As of 2012 [update] , India and Pakistan were holding several hundred prisoners of each other's country for minor violations like trespass or visa overstay, often with accusations of espionage attached. Some of these include cases where Pakistan and India both deny citizenship to these people, leaving them stateless. [ citation needed ] The BBC reported in 2012 on one such case, that of Mohammed Idrees, who was held under Indian police control for approximately 13 years for overstaying his 15-day visa by 2–3 days after seeing his ill parents in 1999. Much of the 13 years were spent in prison waiting for a hearing, and more time was spent homeless or living with generous families. The Indian People's Union for Civil Liberties and Human Rights Law Network both decried his treatment. The BBC attributed some of the problems to tensions caused by the Kashmir conflict. [25]

    Espionage laws in the UK Edit

    Espionage is illegal in the UK under the Official Secrets Acts of 1911 and 1920. The UK law under this legislation considers espionage as "concerning those who intend to help an enemy and deliberately harm the security of the nation". According to MI5, a person commits the offence of 'spying' if they, "for any purpose prejudicial to the safety or interests of the State": approaches, enters or inspects a prohibited area makes documents such as plans that are intended, calculated, or could directly or indirectly be of use to an enemy or "obtains, collects, records, or publishes, or communicates to any other person any secret official code word, or password, or any sketch, plan, model, article, or note, or other document which is calculated to be or might be or is intended to be directly or indirectly useful to an enemy". The illegality of espionage also includes any action which may be considered 'preparatory to' spying, or encouraging or aiding another to spy. [26]

    Under the penal codes of the UK, those found guilty of espionage are liable to imprisonment for a term of up to 14 years, although multiple sentences can be issued.

    Government intelligence laws and its distinction from espionage Edit

    Government intelligence is very much distinct from espionage, and is not illegal in the UK, providing that the organisations of individuals are registered, often with the ICO, and are acting within the restrictions of the Regulation of Investigatory Powers Act (RIPA). 'Intelligence' is considered legally as "information of all sorts gathered by a government or organisation to guide its decisions. It includes information that may be both public and private, obtained from much different public or secret sources. It could consist entirely of information from either publicly available or secret sources, or be a combination of the two." [27]

    However, espionage and intelligence can be linked. According to the MI5 website, "foreign intelligence officers acting in the UK under diplomatic cover may enjoy immunity from prosecution. Such persons can only be tried for spying (or, indeed, any criminal offence) if diplomatic immunity is waived beforehand. Those officers operating without diplomatic cover have no such immunity from prosecution".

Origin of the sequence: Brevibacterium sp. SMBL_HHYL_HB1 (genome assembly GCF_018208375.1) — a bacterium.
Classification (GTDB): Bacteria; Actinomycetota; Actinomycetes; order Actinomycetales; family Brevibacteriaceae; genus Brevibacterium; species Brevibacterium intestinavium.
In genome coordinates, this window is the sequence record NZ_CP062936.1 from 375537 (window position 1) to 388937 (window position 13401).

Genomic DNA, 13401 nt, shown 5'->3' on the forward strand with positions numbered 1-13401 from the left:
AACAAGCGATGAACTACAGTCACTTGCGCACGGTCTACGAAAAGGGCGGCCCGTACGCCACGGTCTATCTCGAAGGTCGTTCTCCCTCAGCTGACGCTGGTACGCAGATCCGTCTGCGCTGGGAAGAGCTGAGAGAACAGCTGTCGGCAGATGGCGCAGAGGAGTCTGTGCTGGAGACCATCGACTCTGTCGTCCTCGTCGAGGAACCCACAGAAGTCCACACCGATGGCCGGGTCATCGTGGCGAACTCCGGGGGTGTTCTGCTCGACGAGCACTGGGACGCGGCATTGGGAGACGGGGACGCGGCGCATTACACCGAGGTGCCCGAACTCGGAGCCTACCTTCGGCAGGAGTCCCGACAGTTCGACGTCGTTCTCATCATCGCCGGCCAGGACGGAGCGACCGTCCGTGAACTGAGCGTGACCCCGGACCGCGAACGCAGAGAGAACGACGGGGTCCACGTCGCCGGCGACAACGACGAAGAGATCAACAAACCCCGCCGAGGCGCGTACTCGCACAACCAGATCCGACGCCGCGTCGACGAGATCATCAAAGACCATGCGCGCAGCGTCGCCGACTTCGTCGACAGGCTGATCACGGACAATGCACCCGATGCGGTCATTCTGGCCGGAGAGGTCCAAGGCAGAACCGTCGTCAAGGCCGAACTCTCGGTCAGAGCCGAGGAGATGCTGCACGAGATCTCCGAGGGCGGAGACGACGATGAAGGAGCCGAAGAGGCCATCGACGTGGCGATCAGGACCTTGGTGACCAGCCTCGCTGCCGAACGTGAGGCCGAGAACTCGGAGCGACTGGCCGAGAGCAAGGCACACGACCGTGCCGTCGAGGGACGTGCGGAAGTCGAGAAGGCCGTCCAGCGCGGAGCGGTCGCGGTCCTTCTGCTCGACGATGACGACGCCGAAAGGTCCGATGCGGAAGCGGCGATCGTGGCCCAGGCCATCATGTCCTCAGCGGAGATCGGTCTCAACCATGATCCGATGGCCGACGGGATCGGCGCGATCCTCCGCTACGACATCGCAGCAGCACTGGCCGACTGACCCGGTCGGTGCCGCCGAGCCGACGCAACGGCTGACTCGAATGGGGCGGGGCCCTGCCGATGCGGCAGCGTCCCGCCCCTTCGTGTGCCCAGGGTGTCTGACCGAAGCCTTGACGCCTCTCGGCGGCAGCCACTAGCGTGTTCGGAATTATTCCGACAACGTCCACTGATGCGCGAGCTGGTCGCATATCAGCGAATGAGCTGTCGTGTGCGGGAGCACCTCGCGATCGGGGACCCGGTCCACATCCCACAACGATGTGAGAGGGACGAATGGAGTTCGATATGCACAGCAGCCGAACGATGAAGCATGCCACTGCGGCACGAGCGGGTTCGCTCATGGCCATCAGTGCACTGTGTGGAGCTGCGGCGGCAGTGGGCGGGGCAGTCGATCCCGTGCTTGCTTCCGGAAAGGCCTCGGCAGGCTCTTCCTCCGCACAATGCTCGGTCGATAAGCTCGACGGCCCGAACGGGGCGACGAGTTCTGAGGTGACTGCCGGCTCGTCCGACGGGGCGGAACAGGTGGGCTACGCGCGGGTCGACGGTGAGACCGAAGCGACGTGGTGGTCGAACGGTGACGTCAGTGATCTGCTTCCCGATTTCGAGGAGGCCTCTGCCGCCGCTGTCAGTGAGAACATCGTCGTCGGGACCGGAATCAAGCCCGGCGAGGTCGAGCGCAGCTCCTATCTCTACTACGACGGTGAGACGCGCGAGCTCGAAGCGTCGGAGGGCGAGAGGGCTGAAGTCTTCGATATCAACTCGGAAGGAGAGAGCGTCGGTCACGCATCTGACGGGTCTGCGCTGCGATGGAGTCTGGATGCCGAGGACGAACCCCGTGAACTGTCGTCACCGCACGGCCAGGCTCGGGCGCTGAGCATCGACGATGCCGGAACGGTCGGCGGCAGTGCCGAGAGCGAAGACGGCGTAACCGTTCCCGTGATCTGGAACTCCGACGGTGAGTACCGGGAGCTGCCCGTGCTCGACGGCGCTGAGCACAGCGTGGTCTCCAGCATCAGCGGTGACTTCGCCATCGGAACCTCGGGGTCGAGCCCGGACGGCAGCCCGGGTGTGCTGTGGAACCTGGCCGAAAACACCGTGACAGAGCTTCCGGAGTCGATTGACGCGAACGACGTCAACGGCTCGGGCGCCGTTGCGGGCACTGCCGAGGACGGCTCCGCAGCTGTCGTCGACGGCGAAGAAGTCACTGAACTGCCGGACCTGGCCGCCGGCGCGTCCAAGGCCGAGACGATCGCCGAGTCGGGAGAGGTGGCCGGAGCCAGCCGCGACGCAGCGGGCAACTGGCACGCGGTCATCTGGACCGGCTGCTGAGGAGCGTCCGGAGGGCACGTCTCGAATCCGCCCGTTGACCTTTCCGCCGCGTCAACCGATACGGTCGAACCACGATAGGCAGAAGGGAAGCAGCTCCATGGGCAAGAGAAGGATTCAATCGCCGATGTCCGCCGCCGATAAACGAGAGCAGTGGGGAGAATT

There are also laws surrounding government and organisational intelligence and surveillance. Generally, the body involved should be issued with some form of warrant or permission from the government and should be enacting their procedures in the interest of protecting national security or the safety of public citizens. Those carrying out intelligence missions should act within not only RIPA but also the Data Protection Act and Human Rights Act. However, there are spy equipment laws and legal requirements around intelligence methods that vary for each form of intelligence enacted.

    War Edit

    In war, espionage is considered permissible as many nations recognize the inevitability of opposing sides seeking intelligence each about the dispositions of the other. To make the mission easier and successful, combatants wear disguises to conceal their true identity from the enemy while penetrating enemy lines for intelligence gathering. However, if they are caught behind enemy lines in disguises, they are not entitled to prisoner-of-war status and subject to prosecution and punishment—including execution.

    The Hague Convention of 1907 addresses the status of wartime spies, specifically within "Laws and Customs of War on Land" (Hague IV) October 18, 1907: CHAPTER II Spies". [28] Article 29 states that a person is considered a spy who, acts clandestinely or on false pretences, infiltrates enemy lines with the intention of acquiring intelligence about the enemy and communicate it to the belligerent during times of war. Soldiers who penetrate enemy lines in proper uniforms for the purpose of acquiring intelligence are not considered spies but are lawful combatants entitled to be treated as prisoners of war upon capture by the enemy. Article 30 states that a spy captured behind enemy lines may only be punished following a trial. However, Article 31 provides that if a spy successfully rejoined his own military and is then captured by the enemy as a lawful combatant, he cannot be punished for his previous acts of espionage and must be treated as a prisoner of war. Note that this provision does not apply to citizens who committed treason against their own country or co-belligerents of that country and may be captured and prosecuted at any place or any time regardless whether he rejoined the military to which he belongs or not or during or after the war. [29] [30]